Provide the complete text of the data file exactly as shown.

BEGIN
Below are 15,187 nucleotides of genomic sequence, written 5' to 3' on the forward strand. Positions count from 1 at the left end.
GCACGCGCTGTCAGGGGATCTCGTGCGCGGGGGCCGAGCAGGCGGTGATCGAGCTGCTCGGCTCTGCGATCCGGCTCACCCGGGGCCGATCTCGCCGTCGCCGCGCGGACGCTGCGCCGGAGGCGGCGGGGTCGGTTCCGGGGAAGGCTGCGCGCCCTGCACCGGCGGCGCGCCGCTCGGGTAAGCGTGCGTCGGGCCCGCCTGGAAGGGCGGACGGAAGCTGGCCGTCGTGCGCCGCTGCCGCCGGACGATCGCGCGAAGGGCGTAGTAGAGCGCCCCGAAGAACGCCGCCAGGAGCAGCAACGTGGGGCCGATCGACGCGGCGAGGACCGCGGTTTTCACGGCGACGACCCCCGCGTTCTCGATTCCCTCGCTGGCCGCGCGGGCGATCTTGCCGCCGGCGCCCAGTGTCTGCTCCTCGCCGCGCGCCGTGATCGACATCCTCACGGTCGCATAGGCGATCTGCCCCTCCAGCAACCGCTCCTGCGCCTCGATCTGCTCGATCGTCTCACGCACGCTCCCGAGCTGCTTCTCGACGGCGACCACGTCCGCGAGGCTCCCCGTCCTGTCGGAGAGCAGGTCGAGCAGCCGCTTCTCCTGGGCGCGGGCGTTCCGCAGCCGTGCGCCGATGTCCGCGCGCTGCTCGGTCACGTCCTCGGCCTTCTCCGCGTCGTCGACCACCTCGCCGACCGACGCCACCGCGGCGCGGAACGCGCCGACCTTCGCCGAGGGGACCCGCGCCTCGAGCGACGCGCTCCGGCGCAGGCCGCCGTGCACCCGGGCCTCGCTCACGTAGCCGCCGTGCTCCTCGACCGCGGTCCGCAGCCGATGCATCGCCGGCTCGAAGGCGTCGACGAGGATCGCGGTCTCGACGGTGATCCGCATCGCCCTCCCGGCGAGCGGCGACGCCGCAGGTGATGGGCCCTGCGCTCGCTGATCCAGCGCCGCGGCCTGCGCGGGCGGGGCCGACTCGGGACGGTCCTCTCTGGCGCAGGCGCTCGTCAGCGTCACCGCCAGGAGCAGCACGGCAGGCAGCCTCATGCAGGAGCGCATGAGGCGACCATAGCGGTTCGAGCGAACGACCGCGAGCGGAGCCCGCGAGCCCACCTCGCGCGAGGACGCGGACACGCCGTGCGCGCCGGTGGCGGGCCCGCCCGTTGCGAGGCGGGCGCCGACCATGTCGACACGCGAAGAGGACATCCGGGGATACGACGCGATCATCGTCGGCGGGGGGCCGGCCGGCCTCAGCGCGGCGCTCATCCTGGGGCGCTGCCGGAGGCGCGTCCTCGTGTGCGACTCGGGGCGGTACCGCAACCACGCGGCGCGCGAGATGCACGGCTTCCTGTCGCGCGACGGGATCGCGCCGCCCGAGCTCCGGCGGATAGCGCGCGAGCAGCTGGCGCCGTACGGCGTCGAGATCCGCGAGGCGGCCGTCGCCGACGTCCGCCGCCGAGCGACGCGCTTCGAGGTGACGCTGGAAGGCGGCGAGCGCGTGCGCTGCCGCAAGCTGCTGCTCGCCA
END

Below are 15,187 nucleotides of genomic sequence, written 5' to 3' on the forward strand. Positions count from 1 at the left end.
GCACGCGCTGTCAGGGGATCTCGTGCGCGGGGGCCGAGCAGGCGGTGATCGAGCTGCTCGGCTCTGCGATCCGGCTCACCCGGGGCCGATCTCGCCGTCGCCGCGCGGACGCTGCGCCGGAGGCGGCGGGGTCGGTTCCGGGGAAGGCTGCGCGCCCTGCACCGGCGGCGCGCCGCTCGGGTAAGCGTGCGTCGGGCCCGCCTGGAAGGGCGGACGGAAGCTGGCCGTCGTGCGCCGCTGCCGCCGGACGATCGCGCGAAGGGCGTAGTAGAGCGCCCCGAAGAACGCCGCCAGGAGCAGCAACGTGGGGCCGATCGACGCGGCGAGGACCGCGGTTTTCACGGCGACGACCCCCGCGTTCTCGATTCCCTCGCTGGCCGCGCGGGCGATCTTGCCGCCGGCGCCCAGTGTCTGCTCCTCGCCGCGCGCCGTGATCGACATCCTCACGGTCGCATAGGCGATCTGCCCCTCCAGCAACCGCTCCTGCGCCTCGATCTGCTCGATCGTCTCACGCACGCTCCCGAGCTGCTTCTCGACGGCGACCACGTCCGCGAGGCTCCCCGTCCTGTCGGAGAGCAGGTCGAGCAGCCGCTTCTCCTGGGCGCGGGCGTTCCGCAGCCGTGCGCCGATGTCCGCGCGCTGCTCGGTCACGTCCTCGGCCTTCTCCGCGTCGTCGACCACCTCGCCGACCGACGCCACCGCGGCGCGGAACGCGCCGACCTTCGCCGAGGGGACCCGCGCCTCGAGCGACGCGCTCCGGCGCAGGCCGCCGTGCACCCGGGCCTCGCTCACGTAGCCGCCGTGCTCCTCGACCGCGGTCCGCAGCCGATGCATCGCCGGCTCGAAGGCGTCGACGAGGATCGCGGTCTCGACGGTGATCCGCATCGCCCTCCCGGCGAGCGGCGACGCCGCAGGTGATGGGCCCTGCGCTCGCTGATCCAGCGCCGCGGCCTGCGCGGGCGGGGCCGACTCGGGACGGTCCTCTCTGGCGCAGGCGCTCGTCAGCGTCACCGCCAGGAGCAGCACGGCAGGCAGCCTCATGCAGGAGCGCATGAGGCGACCATAGCGGTTCGAGCGAACGACCGCGAGCGGAGCCCGCGAGCCCACCTCGCGCGAGGACGCGGACACGCCGTGCGCGCCGGTGGCGGGCCCGCCCGTTGCGAGGCGGGCGCCGACCATGTCGACACGCGAAGAGGACATCCGGGGATACGACGCGATCATCGTCGGCGGGGGGCCGGCCGGCCTCAGCGCGGCGCTCATCCTGGGGCGCTGCCGGAGGCGCGTCCTCGTGTGCGACTCGGGGCGGTACCGCAACCACGCGGCGCGCGAGATGCACGGCTTCCTGTCGCGCGACGGGATCGCGCCGCCCGAGCTCCGGCGGATAGCGCGCGAGCAGCTGGCGCCGTACGGCGTCGAGATCCGCGAGGCGGCCGTCGCCGACGTCCGCCGCCGAGCGACGCGCTTCGAGGTGACGCTGGAAGGCGGCGAGCGCGTGCGCTGCCGCAAGCTGCTGCTCGCCA